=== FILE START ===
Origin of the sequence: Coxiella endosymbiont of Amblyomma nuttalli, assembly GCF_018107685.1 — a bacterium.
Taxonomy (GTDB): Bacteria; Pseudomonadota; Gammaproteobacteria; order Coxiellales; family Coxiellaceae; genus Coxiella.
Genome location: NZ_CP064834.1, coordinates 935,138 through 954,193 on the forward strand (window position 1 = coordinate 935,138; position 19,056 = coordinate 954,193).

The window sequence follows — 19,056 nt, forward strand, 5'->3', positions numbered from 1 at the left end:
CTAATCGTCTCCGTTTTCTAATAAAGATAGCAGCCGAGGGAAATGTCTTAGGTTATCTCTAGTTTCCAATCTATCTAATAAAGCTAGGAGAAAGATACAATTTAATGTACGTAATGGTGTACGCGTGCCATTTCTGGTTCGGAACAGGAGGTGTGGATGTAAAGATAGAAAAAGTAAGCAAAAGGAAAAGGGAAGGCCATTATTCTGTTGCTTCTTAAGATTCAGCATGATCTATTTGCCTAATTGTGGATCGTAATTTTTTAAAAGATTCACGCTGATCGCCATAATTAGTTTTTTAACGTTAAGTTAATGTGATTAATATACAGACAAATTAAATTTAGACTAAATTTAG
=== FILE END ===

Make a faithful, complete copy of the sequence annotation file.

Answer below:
Origin of the sequence: Coxiella endosymbiont of Amblyomma nuttalli, assembly GCF_018107685.1 — a bacterium.
Taxonomy (GTDB): Bacteria; Pseudomonadota; Gammaproteobacteria; order Coxiellales; family Coxiellaceae; genus Coxiella.
Genome location: NZ_CP064834.1, coordinates 935,138 through 954,193 on the forward strand (window position 1 = coordinate 935,138; position 19,056 = coordinate 954,193).

The window sequence follows — 19,056 nt, forward strand, 5'->3', positions numbered from 1 at the left end:
CTAATCGTCTCCGTTTTCTAATAAAGATAGCAGCCGAGGGAAATGTCTTAGGTTATCTCTAGTTTCCAATCTATCTAATAAAGCTAGGAGAAAGATACAATTTAATGTACGTAATGGTGTACGCGTGCCATTTCTGGTTCGGAACAGGAGGTGTGGATGTAAAGATAGAAAAAGTAAGCAAAAGGAAAAGGGAAGGCCATTATTCTGTTGCTTCTTAAGATTCAGCATGATCTATTTGCCTAATTGTGGATCGTAATTTTTTAAAAGATTCACGCTGATCGCCATAATTAGTTTTTTAACGTTAAGTTAATGTGATTAATATACAGACAAATTAAATTTAGACTAAATTTAG